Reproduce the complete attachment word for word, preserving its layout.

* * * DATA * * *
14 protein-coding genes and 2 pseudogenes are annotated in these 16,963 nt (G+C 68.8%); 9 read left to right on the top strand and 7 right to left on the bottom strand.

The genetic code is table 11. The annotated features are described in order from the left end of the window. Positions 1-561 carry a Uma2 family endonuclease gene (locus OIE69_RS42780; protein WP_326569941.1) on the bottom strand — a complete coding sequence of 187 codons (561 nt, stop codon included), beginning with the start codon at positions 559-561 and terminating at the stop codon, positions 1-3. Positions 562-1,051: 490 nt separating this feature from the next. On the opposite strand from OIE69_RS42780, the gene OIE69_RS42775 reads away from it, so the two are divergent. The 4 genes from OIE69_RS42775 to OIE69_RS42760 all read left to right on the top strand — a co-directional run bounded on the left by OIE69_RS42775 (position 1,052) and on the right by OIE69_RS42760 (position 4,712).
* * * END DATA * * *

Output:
14 protein-coding genes and 2 pseudogenes are annotated in these 16,963 nt (G+C 68.8%); 9 read left to right on the top strand and 7 right to left on the bottom strand.

The genetic code is table 11. The annotated features are described in order from the left end of the window. Positions 1-561 carry a Uma2 family endonuclease gene (locus OIE69_RS42780; protein WP_326569941.1) on the bottom strand — a complete coding sequence of 187 codons (561 nt, stop codon included), beginning with the start codon at positions 559-561 and terminating at the stop codon, positions 1-3. Positions 562-1,051: 490 nt separating this feature from the next. On the opposite strand from OIE69_RS42780, the gene OIE69_RS42775 reads away from it, so the two are divergent. The 4 genes from OIE69_RS42775 to OIE69_RS42760 all read left to right on the top strand — a co-directional run bounded on the left by OIE69_RS42775 (position 1,052) and on the right by OIE69_RS42760 (position 4,712).